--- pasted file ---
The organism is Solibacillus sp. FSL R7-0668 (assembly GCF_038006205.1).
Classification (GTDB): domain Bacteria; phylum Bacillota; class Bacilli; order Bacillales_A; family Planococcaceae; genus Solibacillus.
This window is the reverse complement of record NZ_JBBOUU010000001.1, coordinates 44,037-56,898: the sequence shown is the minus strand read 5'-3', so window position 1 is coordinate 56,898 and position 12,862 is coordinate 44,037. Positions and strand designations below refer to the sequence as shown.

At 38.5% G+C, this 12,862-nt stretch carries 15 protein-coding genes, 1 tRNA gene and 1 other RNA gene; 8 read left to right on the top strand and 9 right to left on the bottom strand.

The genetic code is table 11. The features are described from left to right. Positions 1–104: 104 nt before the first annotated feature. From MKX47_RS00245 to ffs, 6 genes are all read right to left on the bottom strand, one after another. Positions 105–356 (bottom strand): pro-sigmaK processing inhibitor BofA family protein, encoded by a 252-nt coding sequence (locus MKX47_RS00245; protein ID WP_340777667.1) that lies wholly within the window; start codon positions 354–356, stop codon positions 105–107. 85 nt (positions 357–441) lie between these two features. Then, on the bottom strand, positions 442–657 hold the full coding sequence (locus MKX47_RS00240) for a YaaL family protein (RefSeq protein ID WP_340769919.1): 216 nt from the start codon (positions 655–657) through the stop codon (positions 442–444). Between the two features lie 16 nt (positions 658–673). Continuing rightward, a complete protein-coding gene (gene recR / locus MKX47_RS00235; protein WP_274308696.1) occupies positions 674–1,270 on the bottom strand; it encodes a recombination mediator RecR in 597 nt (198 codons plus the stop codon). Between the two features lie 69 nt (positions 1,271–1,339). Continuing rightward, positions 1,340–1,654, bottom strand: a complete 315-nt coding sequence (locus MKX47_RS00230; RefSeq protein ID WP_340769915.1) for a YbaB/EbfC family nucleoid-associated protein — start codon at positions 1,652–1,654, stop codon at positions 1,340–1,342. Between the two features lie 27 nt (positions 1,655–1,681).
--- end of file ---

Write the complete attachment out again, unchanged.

The organism is Solibacillus sp. FSL R7-0668 (assembly GCF_038006205.1).
Classification (GTDB): domain Bacteria; phylum Bacillota; class Bacilli; order Bacillales_A; family Planococcaceae; genus Solibacillus.
This window is the reverse complement of record NZ_JBBOUU010000001.1, coordinates 44,037-56,898: the sequence shown is the minus strand read 5'-3', so window position 1 is coordinate 56,898 and position 12,862 is coordinate 44,037. Positions and strand designations below refer to the sequence as shown.

At 38.5% G+C, this 12,862-nt stretch carries 15 protein-coding genes, 1 tRNA gene and 1 other RNA gene; 8 read left to right on the top strand and 9 right to left on the bottom strand.

The genetic code is table 11. The features are described from left to right. Positions 1–104: 104 nt before the first annotated feature. From MKX47_RS00245 to ffs, 6 genes are all read right to left on the bottom strand, one after another. Positions 105–356 (bottom strand): pro-sigmaK processing inhibitor BofA family protein, encoded by a 252-nt coding sequence (locus MKX47_RS00245; protein ID WP_340777667.1) that lies wholly within the window; start codon positions 354–356, stop codon positions 105–107. 85 nt (positions 357–441) lie between these two features. Then, on the bottom strand, positions 442–657 hold the full coding sequence (locus MKX47_RS00240) for a YaaL family protein (RefSeq protein ID WP_340769919.1): 216 nt from the start codon (positions 655–657) through the stop codon (positions 442–444). Between the two features lie 16 nt (positions 658–673). Continuing rightward, a complete protein-coding gene (gene recR / locus MKX47_RS00235; protein WP_274308696.1) occupies positions 674–1,270 on the bottom strand; it encodes a recombination mediator RecR in 597 nt (198 codons plus the stop codon). Between the two features lie 69 nt (positions 1,271–1,339). Continuing rightward, positions 1,340–1,654, bottom strand: a complete 315-nt coding sequence (locus MKX47_RS00230; RefSeq protein ID WP_340769915.1) for a YbaB/EbfC family nucleoid-associated protein — start codon at positions 1,652–1,654, stop codon at positions 1,340–1,342. Between the two features lie 27 nt (positions 1,655–1,681).